How Mr. Brickie’s Apprentice Program Works
I’m not using real numbers because not only am I not sure if I’m supposed to tell, the numbers vary by state. For example, right now a journeyman in parts of Indiana makes about $10/hr. less than a journeyman in parts of Illinois due to cost of living.
Without further ado, here is a poorly documented history of how Mr. Brickie got from there to here.
There was an open test and Mr. Brickie went in and took the test. There was no limit to how many people could take the test and only the people with the top 25 scores on the math, mechanical, and written tests would be interviewed.
He was informed that he would start the apprentice training program. It was an 8-week program that paid a $125 weekly stipend for gas. This is the biggest obstacle for an adult who might want to change his/her career once they have actual bills and responsibilities. There was a test after (I think) week 2, week 7, and week 8. If you failed any of these tests two times you were kicked out of the program altogether. If you were late or absent so many times you were kicked out of the program.
I don’t know what other people did when training was over. Mr. Brickie and I made a list of ALL the local businesses in addition to driving around looking for signs on buildings made of brick listing construction companies. His training coordinator also helped him. There is an absolute ton of hustle required to get yourself going when you first get out of training and need a job.
His time as a marketing consultant was immensely helpful becuase Mr. Brickie has great networking skills. If you want people to look out for jobs for you? Networking is your #1 way to get there if you don’t already have family in the union. That is why he attends every single union meeting and talks to the people who oversee the jobs, the officers of the union itself, and people he has worked with in the past. It has become much easier to find job leads now that he knows people who are looking out for him.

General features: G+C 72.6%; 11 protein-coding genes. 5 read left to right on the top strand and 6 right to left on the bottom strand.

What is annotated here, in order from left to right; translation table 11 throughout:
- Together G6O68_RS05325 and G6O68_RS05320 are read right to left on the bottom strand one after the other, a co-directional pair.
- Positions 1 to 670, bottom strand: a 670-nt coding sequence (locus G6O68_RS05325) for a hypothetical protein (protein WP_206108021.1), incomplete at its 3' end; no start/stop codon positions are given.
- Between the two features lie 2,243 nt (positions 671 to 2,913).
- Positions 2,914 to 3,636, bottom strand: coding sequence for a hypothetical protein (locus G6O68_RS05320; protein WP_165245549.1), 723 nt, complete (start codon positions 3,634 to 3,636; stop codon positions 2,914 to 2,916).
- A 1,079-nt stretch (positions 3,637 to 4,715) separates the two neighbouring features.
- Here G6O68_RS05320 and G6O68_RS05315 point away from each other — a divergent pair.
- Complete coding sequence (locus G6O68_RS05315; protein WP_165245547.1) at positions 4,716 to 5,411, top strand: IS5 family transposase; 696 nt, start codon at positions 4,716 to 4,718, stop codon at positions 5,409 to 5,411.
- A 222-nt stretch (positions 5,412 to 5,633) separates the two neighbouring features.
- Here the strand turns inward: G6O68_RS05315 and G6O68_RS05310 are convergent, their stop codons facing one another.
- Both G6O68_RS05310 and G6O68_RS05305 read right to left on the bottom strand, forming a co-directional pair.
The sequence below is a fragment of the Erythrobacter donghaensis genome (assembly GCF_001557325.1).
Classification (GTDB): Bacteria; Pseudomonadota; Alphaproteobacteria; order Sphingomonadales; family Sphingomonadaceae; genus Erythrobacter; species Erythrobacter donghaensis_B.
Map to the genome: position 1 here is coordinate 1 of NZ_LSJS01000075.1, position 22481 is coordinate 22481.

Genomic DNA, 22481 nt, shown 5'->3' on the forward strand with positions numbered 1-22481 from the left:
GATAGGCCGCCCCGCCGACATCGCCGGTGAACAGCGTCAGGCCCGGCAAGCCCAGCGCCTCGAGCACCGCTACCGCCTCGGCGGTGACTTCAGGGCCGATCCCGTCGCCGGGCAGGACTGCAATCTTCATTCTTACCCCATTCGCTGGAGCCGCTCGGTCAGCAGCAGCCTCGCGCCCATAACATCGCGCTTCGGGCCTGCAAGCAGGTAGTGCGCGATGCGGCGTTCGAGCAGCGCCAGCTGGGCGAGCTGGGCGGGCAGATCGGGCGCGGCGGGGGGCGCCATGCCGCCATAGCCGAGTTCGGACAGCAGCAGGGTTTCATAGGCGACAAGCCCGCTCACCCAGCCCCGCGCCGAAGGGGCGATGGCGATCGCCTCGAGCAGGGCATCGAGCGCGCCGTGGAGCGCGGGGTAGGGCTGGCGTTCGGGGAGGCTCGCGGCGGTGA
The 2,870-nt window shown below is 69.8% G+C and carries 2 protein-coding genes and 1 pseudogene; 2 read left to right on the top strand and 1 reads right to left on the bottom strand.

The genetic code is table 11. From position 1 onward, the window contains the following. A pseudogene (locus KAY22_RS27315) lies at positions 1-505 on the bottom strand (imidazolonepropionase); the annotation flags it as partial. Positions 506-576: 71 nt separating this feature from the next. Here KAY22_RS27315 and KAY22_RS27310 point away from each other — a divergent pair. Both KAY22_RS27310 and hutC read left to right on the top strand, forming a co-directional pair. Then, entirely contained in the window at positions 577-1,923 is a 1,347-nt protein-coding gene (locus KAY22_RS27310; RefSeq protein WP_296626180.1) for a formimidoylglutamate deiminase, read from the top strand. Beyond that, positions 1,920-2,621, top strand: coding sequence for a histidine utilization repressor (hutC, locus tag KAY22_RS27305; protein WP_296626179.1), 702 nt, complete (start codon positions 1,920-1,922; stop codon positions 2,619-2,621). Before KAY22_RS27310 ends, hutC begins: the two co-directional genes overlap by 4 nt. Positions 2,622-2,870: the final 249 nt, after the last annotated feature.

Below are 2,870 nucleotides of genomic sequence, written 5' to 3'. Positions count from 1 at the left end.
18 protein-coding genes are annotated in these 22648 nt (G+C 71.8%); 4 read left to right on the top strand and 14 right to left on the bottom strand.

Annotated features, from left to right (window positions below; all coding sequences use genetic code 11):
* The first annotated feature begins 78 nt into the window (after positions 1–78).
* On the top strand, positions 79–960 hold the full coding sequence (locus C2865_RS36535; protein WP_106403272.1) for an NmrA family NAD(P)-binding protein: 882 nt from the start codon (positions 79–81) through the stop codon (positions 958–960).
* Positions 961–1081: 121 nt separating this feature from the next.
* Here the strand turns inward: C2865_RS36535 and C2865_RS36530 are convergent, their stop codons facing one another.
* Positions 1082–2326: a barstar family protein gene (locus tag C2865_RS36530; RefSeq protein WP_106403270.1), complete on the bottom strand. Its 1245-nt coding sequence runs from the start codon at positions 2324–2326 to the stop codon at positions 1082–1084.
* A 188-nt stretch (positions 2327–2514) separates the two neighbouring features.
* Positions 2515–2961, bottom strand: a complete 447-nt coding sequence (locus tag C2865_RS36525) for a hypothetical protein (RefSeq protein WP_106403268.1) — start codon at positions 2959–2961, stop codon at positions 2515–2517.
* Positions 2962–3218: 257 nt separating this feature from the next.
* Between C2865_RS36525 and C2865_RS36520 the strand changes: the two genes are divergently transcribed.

If you go to your related training, the meetings, and work a certain number of hours it goes like this for pay:
40% apprentice = 40% of a journeyman wage.
50% apprentice = 50% of a journeyman wage.
60% apprentice = 60% of a journeyman wage.
70% apprentice = 70% of a journeyman wage.
80% apprentice = 80% of a journeyman wage.
90% apprentice = 90% of a journeyman wage.
…and of course a journeyman makes journeyman wage so that’s 100%
The journeyman wage changes yearly due to contract changes, etc. so if I gave you a number it would be outdated within a year. As an example, let’s say for the sake of easy math journeyman wage is $40.
Journeyman = $40
90% apprentice = $36
80% apprentice = $32
70% apprentice = $28
60% apprentice = $24
50% apprentice = $20
40% apprentice = $16
So, even though all apprentices are keeping their eye on the $40/hr. prize, everyone starts down at $16/hr. and works at that level for hundreds of hours before they are bumped up to the next level. It normally takes three years, but Mr. Brickie started during the worst year in the history of the union since its inception so….it’s going to take him a little longer. In the meantime, every bump on the scale feels huge because a four dollar an hour raise isn’t anything to sneeze at.
I think it’s also easy to see why choosing this path included leaving the house behind.
As of January 1st, 2017 Mr. Brickie is an 80% apprentice.